Skip to content
 
If you can read this, either the style sheet didn't load or you have an older browser that doesn't support style sheets. Try clearing your browser cache and refreshing the page.

(Popular Science)   We have seen the future ... and it's pretty grim   (popsci.com) divider line
    More: Interesting, Star, Planet, White dwarfs, Sun, team of astronomers, remains of a dead star, White dwarf, Jupiter mass planet  
•       •       •

1789 clicks; posted to STEM » on 24 Oct 2021 at 12:12 PM (4 weeks ago)   |   Favorite    |   share:  Share on Twitter share via Email Share on Facebook



19 Comments     (+0 »)
View Voting Results: Smartest and Funniest
 
2021-10-24 11:14:07 AM  
That's not for billions of years, of course. Still it is grim.
 
2021-10-24 12:16:23 PM  
Grim


Reaper
 
2021-10-24 12:16:51 PM  
Is our future
 
2021-10-24 12:27:52 PM  
"I'll take Science facts I've known since 1983 for five hundred, Alex."
 
2021-10-24 12:49:24 PM  

Chief Superintendent Lookout: "I'll take Science facts I've known since 1983 for five hundred, Alex."


This. It is pretty cool they've detected a system fairly similar to ours after the red giant phase with a surviving jovian outer planet, but we've long known how the end would come- and roughly when.
 
2021-10-24 12:59:44 PM  

Wenchmaster: we've long known theorized how the end would come- and roughly when.


Sure, it's been a widely accepted theory, but it is nice to have some more solid evidence to support the theory.

Science is fun.
 
2021-10-24 1:03:50 PM  
Fark user imageView Full Size
 
2021-10-24 1:11:42 PM  
If that was anything close to the biggest threat to humanity then we'd be doing quite well.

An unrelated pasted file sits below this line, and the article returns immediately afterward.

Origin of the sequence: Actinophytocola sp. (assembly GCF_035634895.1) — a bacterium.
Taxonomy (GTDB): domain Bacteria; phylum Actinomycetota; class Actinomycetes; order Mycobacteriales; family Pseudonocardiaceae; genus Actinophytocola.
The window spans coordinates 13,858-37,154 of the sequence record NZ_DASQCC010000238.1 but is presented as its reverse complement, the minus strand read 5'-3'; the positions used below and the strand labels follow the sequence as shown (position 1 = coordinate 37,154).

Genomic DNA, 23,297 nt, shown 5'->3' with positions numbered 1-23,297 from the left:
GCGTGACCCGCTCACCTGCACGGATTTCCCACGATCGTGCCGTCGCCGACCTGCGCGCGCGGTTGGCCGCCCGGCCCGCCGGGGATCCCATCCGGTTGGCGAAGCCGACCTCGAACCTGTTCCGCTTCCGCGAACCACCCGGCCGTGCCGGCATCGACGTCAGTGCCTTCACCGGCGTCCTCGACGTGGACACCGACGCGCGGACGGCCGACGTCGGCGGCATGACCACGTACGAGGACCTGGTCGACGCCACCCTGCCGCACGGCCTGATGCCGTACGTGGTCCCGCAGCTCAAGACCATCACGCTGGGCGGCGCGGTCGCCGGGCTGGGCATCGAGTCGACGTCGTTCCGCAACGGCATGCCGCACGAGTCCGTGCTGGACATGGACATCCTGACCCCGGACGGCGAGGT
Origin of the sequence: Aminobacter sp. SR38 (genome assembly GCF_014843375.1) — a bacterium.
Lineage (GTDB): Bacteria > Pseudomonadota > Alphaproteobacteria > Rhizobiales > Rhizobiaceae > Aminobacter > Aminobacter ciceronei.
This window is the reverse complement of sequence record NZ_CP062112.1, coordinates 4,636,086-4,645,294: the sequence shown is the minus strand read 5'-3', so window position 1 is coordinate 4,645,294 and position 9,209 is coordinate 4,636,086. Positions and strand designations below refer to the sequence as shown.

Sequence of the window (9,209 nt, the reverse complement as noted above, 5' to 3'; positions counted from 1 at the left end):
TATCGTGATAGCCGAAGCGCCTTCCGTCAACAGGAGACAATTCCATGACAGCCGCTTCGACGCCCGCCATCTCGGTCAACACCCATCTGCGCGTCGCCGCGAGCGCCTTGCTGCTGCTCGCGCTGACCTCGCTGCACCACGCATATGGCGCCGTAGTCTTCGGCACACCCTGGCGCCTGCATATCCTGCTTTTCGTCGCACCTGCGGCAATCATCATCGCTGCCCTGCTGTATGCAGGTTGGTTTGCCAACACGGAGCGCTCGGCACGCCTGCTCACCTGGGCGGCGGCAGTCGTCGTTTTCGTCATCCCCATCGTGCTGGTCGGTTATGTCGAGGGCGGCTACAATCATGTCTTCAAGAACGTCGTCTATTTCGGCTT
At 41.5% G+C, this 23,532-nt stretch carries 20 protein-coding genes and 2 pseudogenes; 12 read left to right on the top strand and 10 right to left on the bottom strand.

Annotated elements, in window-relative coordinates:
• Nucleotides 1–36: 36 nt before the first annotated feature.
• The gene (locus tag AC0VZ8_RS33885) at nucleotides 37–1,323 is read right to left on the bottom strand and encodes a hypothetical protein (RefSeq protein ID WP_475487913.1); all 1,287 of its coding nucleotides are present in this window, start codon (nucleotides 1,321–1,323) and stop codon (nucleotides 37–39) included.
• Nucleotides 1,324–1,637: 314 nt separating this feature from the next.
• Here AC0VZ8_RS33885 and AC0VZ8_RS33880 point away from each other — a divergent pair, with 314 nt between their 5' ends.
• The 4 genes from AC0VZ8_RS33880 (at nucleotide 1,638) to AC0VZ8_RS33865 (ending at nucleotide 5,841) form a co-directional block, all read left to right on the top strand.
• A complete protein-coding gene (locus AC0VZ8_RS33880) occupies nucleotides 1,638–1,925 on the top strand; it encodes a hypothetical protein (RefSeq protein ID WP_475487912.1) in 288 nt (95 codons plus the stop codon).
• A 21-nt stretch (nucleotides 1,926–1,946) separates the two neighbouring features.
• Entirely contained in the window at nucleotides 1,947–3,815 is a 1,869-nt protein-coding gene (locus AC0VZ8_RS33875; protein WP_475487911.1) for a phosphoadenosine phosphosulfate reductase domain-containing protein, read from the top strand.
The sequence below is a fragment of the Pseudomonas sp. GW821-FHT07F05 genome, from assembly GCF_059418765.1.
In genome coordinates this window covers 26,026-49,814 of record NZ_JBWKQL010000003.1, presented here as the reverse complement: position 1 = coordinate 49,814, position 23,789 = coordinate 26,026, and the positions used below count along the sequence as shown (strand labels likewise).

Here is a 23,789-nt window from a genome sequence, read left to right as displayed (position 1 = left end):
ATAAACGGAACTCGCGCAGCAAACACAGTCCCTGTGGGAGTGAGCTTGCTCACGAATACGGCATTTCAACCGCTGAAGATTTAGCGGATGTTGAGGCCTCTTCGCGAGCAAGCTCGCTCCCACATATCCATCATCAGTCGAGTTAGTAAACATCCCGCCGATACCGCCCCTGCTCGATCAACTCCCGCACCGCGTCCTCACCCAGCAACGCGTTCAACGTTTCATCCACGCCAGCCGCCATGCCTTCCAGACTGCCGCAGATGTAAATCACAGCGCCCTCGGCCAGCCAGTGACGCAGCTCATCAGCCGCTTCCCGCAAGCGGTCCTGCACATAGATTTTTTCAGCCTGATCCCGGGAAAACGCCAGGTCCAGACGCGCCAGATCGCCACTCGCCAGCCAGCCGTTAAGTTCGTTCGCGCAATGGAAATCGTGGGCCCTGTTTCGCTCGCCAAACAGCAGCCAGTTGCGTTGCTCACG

2021-10-24 1:23:43 PM  
i.kym-cdn.comView Full Size
 
2021-10-24 2:00:10 PM  
Fark user imageView Full Size


People suck at predicting the future.
 
2021-10-24 2:26:59 PM  
"I have seen the future...and it's expensive."
 
2021-10-24 2:27:16 PM  
Fark user imageView Full Size
 
2021-10-24 2:27:52 PM  
Wait till the end of the Stelliferous era, it gets grim and DARK. Sol will be a forgotten cinder somewhere by then, of course, and humans long gone well before that. Cheers!
 
2021-10-24 2:32:18 PM  

SuperSeriousMan: Wenchmaster: we've long known theorized how the end would come- and roughly when.

Sure, it's been a widely accepted theory, but it is nice to have some more solid evidence to support the theory.

Science is fun.


Science is awesome. In this particular case, TFA provides evidence supporting the theory some of the outer planets of a Sol-type system might survive the red giant phase of the star's life. This is a very cool discovery, validating current theories with observation. It doesn't add any evidence about the fate of any inner planets.

Current theory suggests most planets engulfed by the expanding star will quickly (for a relative value of "quickly") get torn apart by the gravity and heat inside the star. Aside from the lack of any mention of other planets in the system described in TFA, the fate (or existence) of any inner planets is not mentioned.